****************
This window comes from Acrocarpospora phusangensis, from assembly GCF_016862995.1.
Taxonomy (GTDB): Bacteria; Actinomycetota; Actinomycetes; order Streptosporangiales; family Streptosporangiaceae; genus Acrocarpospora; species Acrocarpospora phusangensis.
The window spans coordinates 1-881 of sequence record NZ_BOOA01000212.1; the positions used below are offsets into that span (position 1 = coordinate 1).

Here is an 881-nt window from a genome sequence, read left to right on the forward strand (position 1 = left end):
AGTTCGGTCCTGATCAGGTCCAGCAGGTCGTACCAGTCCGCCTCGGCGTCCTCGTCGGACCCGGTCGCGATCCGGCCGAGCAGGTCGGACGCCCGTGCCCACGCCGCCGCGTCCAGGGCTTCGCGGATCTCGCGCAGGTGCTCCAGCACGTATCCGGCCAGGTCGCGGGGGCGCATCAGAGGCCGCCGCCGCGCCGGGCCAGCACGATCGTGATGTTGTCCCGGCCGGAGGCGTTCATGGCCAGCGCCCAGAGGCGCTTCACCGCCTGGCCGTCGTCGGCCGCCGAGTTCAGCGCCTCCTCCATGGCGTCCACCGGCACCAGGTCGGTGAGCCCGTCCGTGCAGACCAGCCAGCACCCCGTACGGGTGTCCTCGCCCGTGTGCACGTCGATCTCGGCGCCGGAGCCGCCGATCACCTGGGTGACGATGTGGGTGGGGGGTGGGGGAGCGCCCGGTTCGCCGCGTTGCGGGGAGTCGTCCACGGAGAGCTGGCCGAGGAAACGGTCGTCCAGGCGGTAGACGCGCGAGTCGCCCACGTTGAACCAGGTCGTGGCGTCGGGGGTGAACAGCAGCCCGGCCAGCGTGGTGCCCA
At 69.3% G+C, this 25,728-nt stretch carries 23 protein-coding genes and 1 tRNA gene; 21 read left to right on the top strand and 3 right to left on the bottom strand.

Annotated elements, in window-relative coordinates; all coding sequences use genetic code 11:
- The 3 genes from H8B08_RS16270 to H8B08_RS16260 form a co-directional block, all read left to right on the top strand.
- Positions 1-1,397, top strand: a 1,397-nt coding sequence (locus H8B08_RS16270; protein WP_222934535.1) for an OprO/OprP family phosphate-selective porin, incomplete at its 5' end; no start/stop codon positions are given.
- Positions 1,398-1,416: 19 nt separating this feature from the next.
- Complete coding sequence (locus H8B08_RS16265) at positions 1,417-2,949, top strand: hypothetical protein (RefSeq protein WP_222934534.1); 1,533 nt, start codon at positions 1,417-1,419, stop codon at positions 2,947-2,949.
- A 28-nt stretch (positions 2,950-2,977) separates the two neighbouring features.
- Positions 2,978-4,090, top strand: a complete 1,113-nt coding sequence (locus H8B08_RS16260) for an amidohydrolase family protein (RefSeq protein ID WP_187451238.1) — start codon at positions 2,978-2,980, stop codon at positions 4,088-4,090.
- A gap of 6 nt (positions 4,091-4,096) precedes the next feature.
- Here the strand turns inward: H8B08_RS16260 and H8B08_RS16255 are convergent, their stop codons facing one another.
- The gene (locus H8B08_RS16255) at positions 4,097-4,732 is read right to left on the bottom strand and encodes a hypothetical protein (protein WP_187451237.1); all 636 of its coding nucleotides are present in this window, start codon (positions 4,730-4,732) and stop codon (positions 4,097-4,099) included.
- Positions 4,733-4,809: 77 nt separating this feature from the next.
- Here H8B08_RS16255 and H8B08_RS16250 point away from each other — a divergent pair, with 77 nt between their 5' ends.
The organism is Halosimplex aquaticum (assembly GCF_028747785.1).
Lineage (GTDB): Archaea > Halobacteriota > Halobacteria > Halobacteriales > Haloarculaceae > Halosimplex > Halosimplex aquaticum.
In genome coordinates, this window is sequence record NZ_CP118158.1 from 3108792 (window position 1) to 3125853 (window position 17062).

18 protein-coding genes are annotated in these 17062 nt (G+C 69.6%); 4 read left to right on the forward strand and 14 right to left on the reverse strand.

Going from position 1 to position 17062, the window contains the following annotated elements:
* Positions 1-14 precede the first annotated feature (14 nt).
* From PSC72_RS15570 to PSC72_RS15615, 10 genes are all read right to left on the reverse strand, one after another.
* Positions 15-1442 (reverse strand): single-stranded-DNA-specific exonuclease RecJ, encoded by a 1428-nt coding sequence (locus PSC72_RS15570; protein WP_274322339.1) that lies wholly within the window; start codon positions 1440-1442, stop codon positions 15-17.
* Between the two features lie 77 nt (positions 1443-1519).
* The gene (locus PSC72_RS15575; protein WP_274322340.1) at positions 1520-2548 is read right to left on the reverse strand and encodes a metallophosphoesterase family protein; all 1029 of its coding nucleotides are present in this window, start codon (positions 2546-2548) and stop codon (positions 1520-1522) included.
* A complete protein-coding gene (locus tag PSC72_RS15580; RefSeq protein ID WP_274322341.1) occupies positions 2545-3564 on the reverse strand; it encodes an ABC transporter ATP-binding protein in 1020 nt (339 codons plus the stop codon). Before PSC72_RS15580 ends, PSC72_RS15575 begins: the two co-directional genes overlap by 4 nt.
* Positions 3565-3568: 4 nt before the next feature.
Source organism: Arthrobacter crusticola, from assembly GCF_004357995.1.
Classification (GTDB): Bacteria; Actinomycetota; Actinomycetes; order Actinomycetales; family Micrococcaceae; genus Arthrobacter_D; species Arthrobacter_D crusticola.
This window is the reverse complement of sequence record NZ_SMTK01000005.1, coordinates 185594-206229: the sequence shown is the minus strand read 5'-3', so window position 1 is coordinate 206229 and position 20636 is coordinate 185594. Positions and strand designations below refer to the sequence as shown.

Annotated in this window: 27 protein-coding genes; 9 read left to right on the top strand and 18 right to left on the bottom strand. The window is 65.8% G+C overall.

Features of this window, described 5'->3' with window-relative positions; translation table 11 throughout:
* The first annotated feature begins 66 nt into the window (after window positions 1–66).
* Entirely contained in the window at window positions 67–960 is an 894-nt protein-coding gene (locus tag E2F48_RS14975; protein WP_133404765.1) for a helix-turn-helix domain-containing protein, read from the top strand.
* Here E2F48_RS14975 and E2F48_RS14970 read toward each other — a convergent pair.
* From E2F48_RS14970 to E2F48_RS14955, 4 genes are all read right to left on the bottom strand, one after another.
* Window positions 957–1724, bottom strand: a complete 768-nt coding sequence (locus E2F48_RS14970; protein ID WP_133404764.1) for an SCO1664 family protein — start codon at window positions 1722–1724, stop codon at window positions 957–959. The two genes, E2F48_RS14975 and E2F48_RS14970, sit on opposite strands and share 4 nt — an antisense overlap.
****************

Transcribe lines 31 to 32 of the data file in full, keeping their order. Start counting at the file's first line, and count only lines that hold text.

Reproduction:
Source organism: Arthrobacter crusticola, from assembly GCF_004357995.1.
Classification (GTDB): Bacteria; Actinomycetota; Actinomycetes; order Actinomycetales; family Micrococcaceae; genus Arthrobacter_D; species Arthrobacter_D crusticola.